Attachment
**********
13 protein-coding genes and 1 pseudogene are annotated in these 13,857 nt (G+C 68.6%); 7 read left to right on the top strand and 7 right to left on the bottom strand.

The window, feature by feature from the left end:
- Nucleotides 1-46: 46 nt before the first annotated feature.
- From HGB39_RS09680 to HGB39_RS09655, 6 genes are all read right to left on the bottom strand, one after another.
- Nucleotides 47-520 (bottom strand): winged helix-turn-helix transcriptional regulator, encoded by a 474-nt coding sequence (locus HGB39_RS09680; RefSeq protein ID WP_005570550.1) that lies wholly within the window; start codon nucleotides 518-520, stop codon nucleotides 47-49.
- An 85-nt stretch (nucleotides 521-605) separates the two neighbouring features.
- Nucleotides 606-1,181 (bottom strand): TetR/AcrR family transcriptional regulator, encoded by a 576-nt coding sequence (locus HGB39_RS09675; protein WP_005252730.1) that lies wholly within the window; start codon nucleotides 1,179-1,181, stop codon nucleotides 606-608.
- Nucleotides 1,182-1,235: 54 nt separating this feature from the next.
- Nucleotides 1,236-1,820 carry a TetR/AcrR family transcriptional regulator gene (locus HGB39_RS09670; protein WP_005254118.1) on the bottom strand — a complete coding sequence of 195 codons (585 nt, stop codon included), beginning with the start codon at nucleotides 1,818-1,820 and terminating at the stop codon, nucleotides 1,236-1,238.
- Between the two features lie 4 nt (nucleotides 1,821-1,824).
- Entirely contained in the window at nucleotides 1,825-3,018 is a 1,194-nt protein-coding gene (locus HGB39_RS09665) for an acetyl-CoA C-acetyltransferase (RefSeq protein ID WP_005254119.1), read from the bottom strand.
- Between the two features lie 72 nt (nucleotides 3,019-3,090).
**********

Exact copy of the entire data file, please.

13 protein-coding genes and 1 pseudogene are annotated in these 13,857 nt (G+C 68.6%); 7 read left to right on the top strand and 7 right to left on the bottom strand.

The window, feature by feature from the left end:
- Nucleotides 1-46: 46 nt before the first annotated feature.
- From HGB39_RS09680 to HGB39_RS09655, 6 genes are all read right to left on the bottom strand, one after another.
- Nucleotides 47-520 (bottom strand): winged helix-turn-helix transcriptional regulator, encoded by a 474-nt coding sequence (locus HGB39_RS09680; RefSeq protein ID WP_005570550.1) that lies wholly within the window; start codon nucleotides 518-520, stop codon nucleotides 47-49.
- An 85-nt stretch (nucleotides 521-605) separates the two neighbouring features.
- Nucleotides 606-1,181 (bottom strand): TetR/AcrR family transcriptional regulator, encoded by a 576-nt coding sequence (locus HGB39_RS09675; protein WP_005252730.1) that lies wholly within the window; start codon nucleotides 1,179-1,181, stop codon nucleotides 606-608.
- Nucleotides 1,182-1,235: 54 nt separating this feature from the next.
- Nucleotides 1,236-1,820 carry a TetR/AcrR family transcriptional regulator gene (locus HGB39_RS09670; protein WP_005254118.1) on the bottom strand — a complete coding sequence of 195 codons (585 nt, stop codon included), beginning with the start codon at nucleotides 1,818-1,820 and terminating at the stop codon, nucleotides 1,236-1,238.
- Between the two features lie 4 nt (nucleotides 1,821-1,824).
- Entirely contained in the window at nucleotides 1,825-3,018 is a 1,194-nt protein-coding gene (locus HGB39_RS09665) for an acetyl-CoA C-acetyltransferase (RefSeq protein ID WP_005254119.1), read from the bottom strand.
- Between the two features lie 72 nt (nucleotides 3,019-3,090).